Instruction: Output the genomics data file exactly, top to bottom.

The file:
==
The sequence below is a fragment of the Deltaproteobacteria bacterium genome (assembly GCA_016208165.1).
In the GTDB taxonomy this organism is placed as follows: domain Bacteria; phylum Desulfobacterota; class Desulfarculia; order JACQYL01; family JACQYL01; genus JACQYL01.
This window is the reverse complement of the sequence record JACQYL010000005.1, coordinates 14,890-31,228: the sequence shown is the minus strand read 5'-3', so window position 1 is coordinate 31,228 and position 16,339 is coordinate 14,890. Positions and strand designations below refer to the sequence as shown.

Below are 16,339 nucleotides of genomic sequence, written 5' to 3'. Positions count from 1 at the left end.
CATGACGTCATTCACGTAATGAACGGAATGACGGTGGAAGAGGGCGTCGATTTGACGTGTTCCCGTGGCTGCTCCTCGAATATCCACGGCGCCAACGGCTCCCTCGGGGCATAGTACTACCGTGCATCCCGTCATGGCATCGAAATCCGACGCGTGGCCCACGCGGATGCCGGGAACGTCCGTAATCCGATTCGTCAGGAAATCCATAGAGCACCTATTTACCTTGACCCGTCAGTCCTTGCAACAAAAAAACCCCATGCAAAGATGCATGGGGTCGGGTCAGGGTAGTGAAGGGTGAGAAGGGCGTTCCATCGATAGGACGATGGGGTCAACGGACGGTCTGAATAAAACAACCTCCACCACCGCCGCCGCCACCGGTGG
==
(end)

The sequence below is a fragment of the Deltaproteobacteria bacterium genome (assembly GCA_016208165.1).
In the GTDB taxonomy this organism is placed as follows: domain Bacteria; phylum Desulfobacterota; class Desulfarculia; order JACQYL01; family JACQYL01; genus JACQYL01.
This window is the reverse complement of the sequence record JACQYL010000005.1, coordinates 14,890-31,228: the sequence shown is the minus strand read 5'-3', so window position 1 is coordinate 31,228 and position 16,339 is coordinate 14,890. Positions and strand designations below refer to the sequence as shown.

Below are 16,339 nucleotides of genomic sequence, written 5' to 3'. Positions count from 1 at the left end.
CATGACGTCATTCACGTAATGAACGGAATGACGGTGGAAGAGGGCGTCGATTTGACGTGTTCCCGTGGCTGCTCCTCGAATATCCACGGCGCCAACGGCTCCCTCGGGGCATAGTACTACCGTGCATCCCGTCATGGCATCGAAATCCGACGCGTGGCCCACGCGGATGCCGGGAACGTCCGTAATCCGATTCGTCAGGAAATCCATAGAGCACCTATTTACCTTGACCCGTCAGTCCTTGCAACAAAAAAACCCCATGCAAAGATGCATGGGGTCGGGTCAGGGTAGTGAAGGGTGAGAAGGGCGTTCCATCGATAGGACGATGGGGTCAACGGACGGTCTGAATAAAACAACCTCCACCACCGCCGCCGCCACCGGTGG